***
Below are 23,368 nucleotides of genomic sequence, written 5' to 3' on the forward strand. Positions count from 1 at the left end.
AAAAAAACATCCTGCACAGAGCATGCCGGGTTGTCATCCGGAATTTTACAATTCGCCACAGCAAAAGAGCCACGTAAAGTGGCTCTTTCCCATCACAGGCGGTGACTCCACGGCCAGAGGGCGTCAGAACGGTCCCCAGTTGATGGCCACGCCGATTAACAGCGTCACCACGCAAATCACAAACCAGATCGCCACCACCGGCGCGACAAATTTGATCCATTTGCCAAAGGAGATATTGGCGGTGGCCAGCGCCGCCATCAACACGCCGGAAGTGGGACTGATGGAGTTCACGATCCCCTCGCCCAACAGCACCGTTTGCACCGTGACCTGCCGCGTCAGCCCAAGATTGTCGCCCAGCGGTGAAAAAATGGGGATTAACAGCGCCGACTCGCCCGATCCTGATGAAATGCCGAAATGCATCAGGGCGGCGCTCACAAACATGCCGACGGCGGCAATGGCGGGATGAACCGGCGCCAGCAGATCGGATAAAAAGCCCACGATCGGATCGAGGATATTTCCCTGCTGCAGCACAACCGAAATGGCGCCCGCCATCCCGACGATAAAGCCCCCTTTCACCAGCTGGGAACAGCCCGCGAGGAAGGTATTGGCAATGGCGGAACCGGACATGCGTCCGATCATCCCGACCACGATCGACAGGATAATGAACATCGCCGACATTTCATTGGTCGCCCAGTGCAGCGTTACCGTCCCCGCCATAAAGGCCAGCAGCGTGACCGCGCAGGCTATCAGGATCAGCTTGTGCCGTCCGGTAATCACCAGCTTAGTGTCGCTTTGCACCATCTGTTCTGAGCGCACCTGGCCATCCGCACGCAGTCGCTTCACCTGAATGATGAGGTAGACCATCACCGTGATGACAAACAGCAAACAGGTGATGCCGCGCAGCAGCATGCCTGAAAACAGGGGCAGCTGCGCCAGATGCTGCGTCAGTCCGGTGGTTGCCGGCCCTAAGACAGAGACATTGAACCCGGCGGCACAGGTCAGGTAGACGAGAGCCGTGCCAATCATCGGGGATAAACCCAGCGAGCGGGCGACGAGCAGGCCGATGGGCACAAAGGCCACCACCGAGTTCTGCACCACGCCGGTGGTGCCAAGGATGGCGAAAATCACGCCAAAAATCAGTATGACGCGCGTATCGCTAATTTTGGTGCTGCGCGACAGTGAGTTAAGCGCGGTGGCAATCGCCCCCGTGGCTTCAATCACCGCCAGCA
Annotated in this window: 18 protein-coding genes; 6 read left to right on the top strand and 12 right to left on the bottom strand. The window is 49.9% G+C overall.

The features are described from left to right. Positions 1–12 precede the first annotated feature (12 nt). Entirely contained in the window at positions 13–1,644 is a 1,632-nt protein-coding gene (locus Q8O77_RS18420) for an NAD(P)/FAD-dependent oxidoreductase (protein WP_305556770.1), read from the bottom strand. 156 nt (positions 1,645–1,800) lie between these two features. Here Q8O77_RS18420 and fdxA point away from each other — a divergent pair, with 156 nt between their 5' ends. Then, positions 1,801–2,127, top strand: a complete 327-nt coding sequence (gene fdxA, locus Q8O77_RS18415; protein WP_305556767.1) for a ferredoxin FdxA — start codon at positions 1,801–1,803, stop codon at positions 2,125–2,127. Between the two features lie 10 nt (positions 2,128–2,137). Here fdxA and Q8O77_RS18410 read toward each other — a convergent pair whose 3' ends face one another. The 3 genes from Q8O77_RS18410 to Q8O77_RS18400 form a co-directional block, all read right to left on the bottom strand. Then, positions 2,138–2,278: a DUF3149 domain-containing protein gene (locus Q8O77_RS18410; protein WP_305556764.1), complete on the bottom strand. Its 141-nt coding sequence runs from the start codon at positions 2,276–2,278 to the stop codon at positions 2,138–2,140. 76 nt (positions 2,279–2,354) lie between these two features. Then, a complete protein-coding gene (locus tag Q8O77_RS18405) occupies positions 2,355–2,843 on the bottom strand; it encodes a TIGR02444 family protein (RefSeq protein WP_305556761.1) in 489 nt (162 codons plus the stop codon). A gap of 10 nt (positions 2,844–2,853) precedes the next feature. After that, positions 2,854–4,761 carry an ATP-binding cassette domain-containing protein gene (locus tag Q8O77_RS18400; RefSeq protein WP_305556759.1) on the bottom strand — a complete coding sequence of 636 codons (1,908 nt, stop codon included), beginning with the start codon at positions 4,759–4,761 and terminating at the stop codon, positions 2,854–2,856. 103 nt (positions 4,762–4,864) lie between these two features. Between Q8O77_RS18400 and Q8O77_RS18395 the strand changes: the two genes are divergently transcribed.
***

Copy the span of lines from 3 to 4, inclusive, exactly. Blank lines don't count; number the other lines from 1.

Annotated in this window: 18 protein-coding genes; 6 read left to right on the top strand and 12 right to left on the bottom strand. The window is 49.9% G+C overall.

The features are described from left to right. Positions 1–12 precede the first annotated feature (12 nt). Entirely contained in the window at positions 13–1,644 is a 1,632-nt protein-coding gene (locus Q8O77_RS18420) for an NAD(P)/FAD-dependent oxidoreductase (protein WP_305556770.1), read from the bottom strand. 156 nt (positions 1,645–1,800) lie between these two features. Here Q8O77_RS18420 and fdxA point away from each other — a divergent pair, with 156 nt between their 5' ends. Then, positions 1,801–2,127, top strand: a complete 327-nt coding sequence (gene fdxA, locus Q8O77_RS18415; protein WP_305556767.1) for a ferredoxin FdxA — start codon at positions 1,801–1,803, stop codon at positions 2,125–2,127. Between the two features lie 10 nt (positions 2,128–2,137). Here fdxA and Q8O77_RS18410 read toward each other — a convergent pair whose 3' ends face one another. The 3 genes from Q8O77_RS18410 to Q8O77_RS18400 form a co-directional block, all read right to left on the bottom strand. Then, positions 2,138–2,278: a DUF3149 domain-containing protein gene (locus Q8O77_RS18410; protein WP_305556764.1), complete on the bottom strand. Its 141-nt coding sequence runs from the start codon at positions 2,276–2,278 to the stop codon at positions 2,138–2,140. 76 nt (positions 2,279–2,354) lie between these two features. Then, a complete protein-coding gene (locus tag Q8O77_RS18405) occupies positions 2,355–2,843 on the bottom strand; it encodes a TIGR02444 family protein (RefSeq protein WP_305556761.1) in 489 nt (162 codons plus the stop codon). A gap of 10 nt (positions 2,844–2,853) precedes the next feature. After that, positions 2,854–4,761 carry an ATP-binding cassette domain-containing protein gene (locus tag Q8O77_RS18400; RefSeq protein WP_305556759.1) on the bottom strand — a complete coding sequence of 636 codons (1,908 nt, stop codon included), beginning with the start codon at positions 4,759–4,761 and terminating at the stop codon, positions 2,854–2,856. 103 nt (positions 4,762–4,864) lie between these two features. Between Q8O77_RS18400 and Q8O77_RS18395 the strand changes: the two genes are divergently transcribed.